Raise your hand if you’ve ever been to a Tupperware party. Well, you’ve never been to one like this! Dixie’s Tupperware Party, on an eight-week run at Chicago’s Royal George Theatre, is a confluence of theater, standup comedy, improv, and, well, a Tupperware party. Seriously. Instead of a copy of Playbill patrons receive a Tupperware catalog, order form, and even a pen.
The brainchild of comedian Kris Andersson, who also plays fast-talking, big-haired Alabama Tupperware Lady Dixie Longate, Dixie’s Tupperware Party opened off Broadway in 2007. Andersson earned a 2008 Drama Desk nomination for solo performance. But be warned: this is not your mama’s Tupperware party.
The Cabaret at the Royal George is an intimate theatre space, perfect for the show. Before you are shown your seat, you’re asked to put on a numbered name badge, the importance of which comes clear as the show proceeds. Before the lights go up (there is no curtain) and you are shown into Dixie’s living room/Tupperware demo space, Dixie scans the audience, saying hi and warming everyone up.
As the show begins, Dixie pours herself a nice tall glass of Jack Daniels and tells the audience just how she got into selling Tupperware. It’s a tale of woe and admiration for Brownie Wise, the woman who launched a million home selling parties (and the first woman to make the cover of Business Week, according to Dixie!).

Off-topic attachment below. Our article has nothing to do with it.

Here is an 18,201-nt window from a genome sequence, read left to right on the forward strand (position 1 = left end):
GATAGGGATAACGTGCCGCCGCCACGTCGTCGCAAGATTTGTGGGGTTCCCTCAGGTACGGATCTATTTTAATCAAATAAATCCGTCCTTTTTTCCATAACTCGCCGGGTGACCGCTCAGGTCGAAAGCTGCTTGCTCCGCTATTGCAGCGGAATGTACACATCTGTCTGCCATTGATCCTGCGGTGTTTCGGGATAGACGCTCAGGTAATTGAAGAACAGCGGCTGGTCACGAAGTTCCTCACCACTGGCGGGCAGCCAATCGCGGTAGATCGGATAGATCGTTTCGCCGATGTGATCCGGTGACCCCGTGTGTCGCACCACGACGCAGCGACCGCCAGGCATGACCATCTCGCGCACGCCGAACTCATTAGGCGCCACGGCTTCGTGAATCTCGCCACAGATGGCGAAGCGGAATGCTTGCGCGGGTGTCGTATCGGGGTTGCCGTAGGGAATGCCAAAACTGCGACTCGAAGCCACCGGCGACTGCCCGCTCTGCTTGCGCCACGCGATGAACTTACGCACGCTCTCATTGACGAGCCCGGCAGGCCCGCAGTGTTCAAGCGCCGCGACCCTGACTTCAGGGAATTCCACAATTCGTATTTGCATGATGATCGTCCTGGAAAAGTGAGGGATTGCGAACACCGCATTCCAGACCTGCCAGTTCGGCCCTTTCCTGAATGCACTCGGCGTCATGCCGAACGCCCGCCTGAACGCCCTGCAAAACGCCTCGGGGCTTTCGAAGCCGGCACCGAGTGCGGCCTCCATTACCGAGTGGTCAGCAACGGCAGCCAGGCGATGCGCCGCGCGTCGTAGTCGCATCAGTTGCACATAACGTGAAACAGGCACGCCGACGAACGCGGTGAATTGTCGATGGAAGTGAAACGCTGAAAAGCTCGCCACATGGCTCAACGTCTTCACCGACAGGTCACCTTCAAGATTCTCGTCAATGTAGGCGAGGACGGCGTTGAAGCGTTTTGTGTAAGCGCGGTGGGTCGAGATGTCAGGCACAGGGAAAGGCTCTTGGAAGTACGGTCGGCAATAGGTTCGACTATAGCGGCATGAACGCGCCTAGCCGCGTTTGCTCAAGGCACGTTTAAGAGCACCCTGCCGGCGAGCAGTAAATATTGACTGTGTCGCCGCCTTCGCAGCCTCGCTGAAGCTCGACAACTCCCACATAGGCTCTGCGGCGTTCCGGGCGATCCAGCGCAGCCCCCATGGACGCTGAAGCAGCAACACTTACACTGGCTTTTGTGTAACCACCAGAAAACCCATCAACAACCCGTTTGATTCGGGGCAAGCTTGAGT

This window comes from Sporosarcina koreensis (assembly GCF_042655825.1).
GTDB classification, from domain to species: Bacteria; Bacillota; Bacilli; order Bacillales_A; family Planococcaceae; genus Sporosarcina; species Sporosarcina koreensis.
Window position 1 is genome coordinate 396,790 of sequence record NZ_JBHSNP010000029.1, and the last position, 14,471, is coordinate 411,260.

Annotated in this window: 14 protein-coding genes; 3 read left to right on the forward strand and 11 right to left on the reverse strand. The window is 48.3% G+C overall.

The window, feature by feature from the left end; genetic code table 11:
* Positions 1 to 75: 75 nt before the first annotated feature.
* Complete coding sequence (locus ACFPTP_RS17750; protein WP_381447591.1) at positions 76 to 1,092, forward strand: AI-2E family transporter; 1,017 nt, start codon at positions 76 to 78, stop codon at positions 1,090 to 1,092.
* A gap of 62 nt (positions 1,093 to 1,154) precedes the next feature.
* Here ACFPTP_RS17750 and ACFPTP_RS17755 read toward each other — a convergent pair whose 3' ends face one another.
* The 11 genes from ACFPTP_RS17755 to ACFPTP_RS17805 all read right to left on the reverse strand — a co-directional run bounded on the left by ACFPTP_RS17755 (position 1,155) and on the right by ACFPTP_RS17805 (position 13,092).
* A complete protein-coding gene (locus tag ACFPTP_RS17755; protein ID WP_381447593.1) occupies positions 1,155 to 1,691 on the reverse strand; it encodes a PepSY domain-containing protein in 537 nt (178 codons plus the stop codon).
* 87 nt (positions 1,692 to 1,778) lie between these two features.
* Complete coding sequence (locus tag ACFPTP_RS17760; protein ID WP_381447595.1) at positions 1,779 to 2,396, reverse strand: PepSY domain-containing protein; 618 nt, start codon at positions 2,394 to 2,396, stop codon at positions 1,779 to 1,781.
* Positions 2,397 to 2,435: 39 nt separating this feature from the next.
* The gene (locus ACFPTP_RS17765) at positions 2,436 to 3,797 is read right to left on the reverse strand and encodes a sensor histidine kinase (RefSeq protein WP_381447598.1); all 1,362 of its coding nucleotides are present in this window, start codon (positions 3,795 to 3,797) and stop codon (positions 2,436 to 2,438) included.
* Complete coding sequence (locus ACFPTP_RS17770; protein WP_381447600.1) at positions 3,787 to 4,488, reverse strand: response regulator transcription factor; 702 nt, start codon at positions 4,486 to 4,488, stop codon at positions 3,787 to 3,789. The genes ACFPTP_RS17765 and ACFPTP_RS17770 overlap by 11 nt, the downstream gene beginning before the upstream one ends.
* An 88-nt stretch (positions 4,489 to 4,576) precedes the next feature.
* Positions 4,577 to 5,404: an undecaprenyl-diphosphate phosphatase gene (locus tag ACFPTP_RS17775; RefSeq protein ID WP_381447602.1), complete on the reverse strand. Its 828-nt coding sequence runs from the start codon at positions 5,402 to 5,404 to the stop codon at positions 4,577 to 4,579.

The party begins with a demonstration of Tupperware’s magic corkscrew. It’s a great comic bit that sets up the tone of the rest of the hour and 45 minute show. Mind you, this is a real, genuine Tupperware corkscrew and Dixie is indeed one of the best selling Tupperware “ladies” out there (and I do mean “out there”). She (and I suppose now is the appropriate time to tell you: Dixie is actually a “he” in female trailer-trash clothing) places a wine bottle suggestively between her thighs and screws (and screws, and screws, she describes) the corkscrew until it’s nice and tight. And then what, she asks the audience wickedly? “You screw it harder!” And when you’re done, of course you pull it out. The cork. From the bottle. (Get your mind out of the gutter!)
And so it goes throughout the show, with Dixie inserting two door prize drawings (hence the numbers on the name tags) and a contest—all with prizes! (I have to admit for the sake of full disclosure, my number was one of two randomly pulled for a raffle, and I won a keychain replica of Tupperware’s ubiquitous toddler toy—the shape ball.) To get my prize, Dixie and I had a heart-to-heart talk in front of the audience about what one does with a something dangling and ball-shaped (like the keychain; what were you thinking?). I’m not sure if I laughed or blushed more during the segment.
The show is not for everyone. It is very adult, and if you are easily offended by a guy in drag posing as a stereotyped southern Tupperware lady, then I’d suggest you find something else to see. But Dixie’s Tupperware Party is a scream. It’s an immersive theater experience, and it becomes easy to think you are actually sitting in someone’s living room considering whether to buy the meat marinating container (let your imagination run wild and you’ll get the visual here) or the collapsible bowls. (And Dixie will meet you in the foyer after the show for your Tupperware buying pleasure—really!) Between the sales pitches, Dixie extolls the virtues of Wise while liberally partaking of alcoholic beverages and expressing disdain for her ex-husbands and three kids (the youngest of whom is called “Absorbine Jr.”!).
Tickets are $44 for weeknight performances and $49 on weekends. The show runs through May 15.